I found it most heartening that the local breweries…Good People, Avondale, Back Forty, Blue Pants and Straight to Ale…had the longest lines. Clearly Alabamans crave local breweries and are absolutely willing to support them. I think this is probably true everywhere, but because Alabama faces restrictions that other states don’t, the locals seem even MORE committed to growing the industry here. Interestingly, I noticed that this local support was truly Alabama-centric. The tents for Terrapin, Sweetwater, Yazoo and Wild Heaven (makers of the Ode to Mercy…one of the best brews in the South) were all relatively sparsely attended despite those breweries being located just a few hours from Birmingham. That’s not to say those breweries aren’t popular around here (they all are), it’s just that the locals desperately want a vibrant, dynamic beer scene to call our own. There’s nothing better than fresh craft beer, and there’s nothing fresher than local.
Alas, I was unable to sample all 200+ beers at the Brewfest. My liver is now more than 30 years old and it has its limits. I tried to eschew the brews I could get at any Publix or Piggly Wiggly and focused more on those that aren’t quite as easy to find on my package store shelves. I won’t bore you with breathless tasting notes on every brew I sampled, but I hope you won’t begrudge me some quick-hit tasting notes for a twelve-pack of cool brews:
Good People Hitchhiker: The star of the show for me, Good People’s Hitch is one of those ass-kicking American IPAs that recklessly blurs the line between IPA and Imperial IPA. It’s a little more robust than other top IPAs like the Ballast Point Sculpin or Cigar City Jai Alai and has a thicker, sweeter malt backbone…but don’t worry, there are still enough hops in there to choke a horse. It’s an all-day beer that I would have drank all day if I didn’t have 200 other options surrounding me. I can’t wait for GP to start canning this sucker. When Alabama finally gets its due in the American craft beer scene, it will be the Hitchhiker that puts the state on the map. 4 easy Hops.
Good People El Gordo: A massive Russian Imperial Stout that somehow miraculously clocks in at exactly 13.9% ABV (amazing how it perfectly hits the ABV limit of Alabama beers!), the Gordo is big in every sense of the word. Big aroma, big complex flavor filled with chocolate, coffee, and plums, a big, chewy mouthfeel, and a big, overpowering finish. There were some minor tap issues at the Brewfest that prevented the Gordo from being perfectly poured, but that didn’t detract from its deliciousness. I remarked to Cask Beerouac (who was manning the Good People tent) that it was an incredible beer, but I still preferred Good People’s slightly less muscular Fatso Imperial Stout. He looked at me like I had three heads and told me to leave the tent. But I still contend that the more delicate Fatso, by dint of being an easier-drinking, smoother brew, showcases Good People’s brewing chops a little better. That’s just picking nits though…the Gordo is a spectacular beer and I hope it becomes a more regular player in Good People’s line-up. 4 Hops.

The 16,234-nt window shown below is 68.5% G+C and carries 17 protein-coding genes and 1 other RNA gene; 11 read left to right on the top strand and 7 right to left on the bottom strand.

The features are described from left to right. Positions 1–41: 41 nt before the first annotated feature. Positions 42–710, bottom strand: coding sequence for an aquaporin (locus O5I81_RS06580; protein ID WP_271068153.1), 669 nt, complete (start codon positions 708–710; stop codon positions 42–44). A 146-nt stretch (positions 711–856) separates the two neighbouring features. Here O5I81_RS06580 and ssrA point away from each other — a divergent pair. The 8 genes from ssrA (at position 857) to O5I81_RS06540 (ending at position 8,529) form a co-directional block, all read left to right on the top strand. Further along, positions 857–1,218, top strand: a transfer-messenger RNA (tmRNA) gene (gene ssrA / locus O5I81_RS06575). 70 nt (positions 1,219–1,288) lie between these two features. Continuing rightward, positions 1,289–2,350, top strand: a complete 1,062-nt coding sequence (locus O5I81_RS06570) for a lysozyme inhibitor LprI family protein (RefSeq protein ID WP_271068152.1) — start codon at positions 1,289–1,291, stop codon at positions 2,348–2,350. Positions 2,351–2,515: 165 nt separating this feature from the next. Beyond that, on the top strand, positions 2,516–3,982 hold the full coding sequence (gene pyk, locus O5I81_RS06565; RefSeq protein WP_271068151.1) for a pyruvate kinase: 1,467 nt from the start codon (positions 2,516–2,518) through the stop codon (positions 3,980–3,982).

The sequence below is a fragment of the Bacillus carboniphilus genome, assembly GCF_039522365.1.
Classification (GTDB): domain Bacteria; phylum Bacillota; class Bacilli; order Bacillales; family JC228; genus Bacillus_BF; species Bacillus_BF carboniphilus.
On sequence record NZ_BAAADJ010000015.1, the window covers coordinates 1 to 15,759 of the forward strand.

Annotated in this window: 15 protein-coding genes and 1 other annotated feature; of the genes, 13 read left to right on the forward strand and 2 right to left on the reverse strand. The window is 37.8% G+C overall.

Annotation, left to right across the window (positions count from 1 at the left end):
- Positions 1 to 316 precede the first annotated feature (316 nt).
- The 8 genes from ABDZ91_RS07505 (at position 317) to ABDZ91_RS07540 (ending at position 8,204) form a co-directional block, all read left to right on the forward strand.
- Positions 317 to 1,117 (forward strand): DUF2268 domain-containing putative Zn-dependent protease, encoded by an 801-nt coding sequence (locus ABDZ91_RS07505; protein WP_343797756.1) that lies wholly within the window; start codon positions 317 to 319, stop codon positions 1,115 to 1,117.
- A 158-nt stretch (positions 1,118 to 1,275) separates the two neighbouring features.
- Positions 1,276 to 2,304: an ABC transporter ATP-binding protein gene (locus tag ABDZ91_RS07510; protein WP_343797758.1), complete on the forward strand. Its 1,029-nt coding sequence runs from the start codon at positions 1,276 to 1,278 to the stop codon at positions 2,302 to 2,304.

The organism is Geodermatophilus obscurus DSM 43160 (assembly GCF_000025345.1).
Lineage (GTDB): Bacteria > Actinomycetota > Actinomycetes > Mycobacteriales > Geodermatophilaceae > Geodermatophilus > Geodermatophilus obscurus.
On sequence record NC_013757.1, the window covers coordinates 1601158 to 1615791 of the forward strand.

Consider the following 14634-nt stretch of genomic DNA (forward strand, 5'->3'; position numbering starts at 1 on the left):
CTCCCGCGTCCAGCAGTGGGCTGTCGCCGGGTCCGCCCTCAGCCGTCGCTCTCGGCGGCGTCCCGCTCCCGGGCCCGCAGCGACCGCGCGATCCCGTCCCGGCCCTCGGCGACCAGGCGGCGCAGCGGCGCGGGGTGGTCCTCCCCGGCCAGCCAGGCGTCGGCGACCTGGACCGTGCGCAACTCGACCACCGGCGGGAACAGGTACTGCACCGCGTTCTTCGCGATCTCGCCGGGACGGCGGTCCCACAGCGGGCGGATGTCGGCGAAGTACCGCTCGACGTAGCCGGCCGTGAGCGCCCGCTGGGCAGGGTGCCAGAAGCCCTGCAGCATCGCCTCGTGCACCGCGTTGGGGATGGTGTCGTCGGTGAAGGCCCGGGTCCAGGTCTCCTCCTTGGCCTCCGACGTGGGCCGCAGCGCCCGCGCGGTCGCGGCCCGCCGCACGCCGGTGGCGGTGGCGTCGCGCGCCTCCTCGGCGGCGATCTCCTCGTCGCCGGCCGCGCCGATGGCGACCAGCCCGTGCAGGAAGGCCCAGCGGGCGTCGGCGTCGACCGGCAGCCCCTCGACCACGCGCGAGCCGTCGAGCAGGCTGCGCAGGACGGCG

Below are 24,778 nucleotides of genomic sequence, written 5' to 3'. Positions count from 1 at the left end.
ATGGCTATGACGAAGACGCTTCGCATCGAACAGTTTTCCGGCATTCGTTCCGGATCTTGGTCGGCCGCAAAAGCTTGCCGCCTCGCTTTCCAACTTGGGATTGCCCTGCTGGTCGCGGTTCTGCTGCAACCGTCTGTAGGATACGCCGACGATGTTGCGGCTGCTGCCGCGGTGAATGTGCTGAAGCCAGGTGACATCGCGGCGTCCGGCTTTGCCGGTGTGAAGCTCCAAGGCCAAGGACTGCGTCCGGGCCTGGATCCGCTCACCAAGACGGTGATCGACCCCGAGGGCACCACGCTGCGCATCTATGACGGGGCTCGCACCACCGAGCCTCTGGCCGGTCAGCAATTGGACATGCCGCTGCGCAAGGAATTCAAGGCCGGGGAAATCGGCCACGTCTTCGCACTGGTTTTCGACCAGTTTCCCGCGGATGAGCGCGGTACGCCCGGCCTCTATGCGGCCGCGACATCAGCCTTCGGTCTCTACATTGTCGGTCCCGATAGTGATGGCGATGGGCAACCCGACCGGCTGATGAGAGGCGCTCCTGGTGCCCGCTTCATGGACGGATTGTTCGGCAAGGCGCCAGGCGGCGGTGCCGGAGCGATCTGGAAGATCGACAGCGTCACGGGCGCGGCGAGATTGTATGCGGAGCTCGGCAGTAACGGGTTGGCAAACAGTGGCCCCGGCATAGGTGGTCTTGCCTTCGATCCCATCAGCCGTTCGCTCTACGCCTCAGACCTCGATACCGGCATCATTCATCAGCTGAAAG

Avondale Spring Street Saison: My first brew from the much-anticipated Avondale Brewing Company. The Spring Street was a well-balanced, well-executed Saison that I could see quickly becoming their flagship. A nice, floral nose and a light, crisp body with just a touch of spice in the finish. Thirst-quenching and eminently drinkable, this was one of the most talked-about beers at the Brewfest. 3.5 Hops.
Avondale Battlefield IPA: I’ll give Avondale a pass on this one since the beer was NOT pouring well (a definite issue at the Brewfest…I think the unseasonably hot weather was wreaking havoc on the kegs). It came out very flat and a little syrupy. Seems like there’s a decent IPA hiding amongst the wreckage so I won’t bother rating this one until I get a chance to sample it again in a more controlled environment. Stay tuned.
Straight to Ale Charon Robust Porter: One of the hardest posts I ever wrote was my first impression of Straight to Ale, the up-and-coming Huntsville brewery. I had sampled their Monkeynaut IPA and Wernher Von Brown Ale and while I loved their approach, I found some clear issues with their beers. I’m happy to report that whatever minor concerns I had about StA initially have been cleared up. The Monkeynaut is VASTLY improved, their Unobtanium Old Ale was a thick, sweet treat, and their Stop Work 689 Kolsch was very true to style and drinkable. Perhaps their best of the evening was the Charon Robust Porter…a dark, rich brew that straddled the line between Porter and straight-up Stout and was redolent with chocolate, toffee, and a faint kick of booze in the finish. An excellent brew from an ale factory to keep an eye on. 3.5 Hops.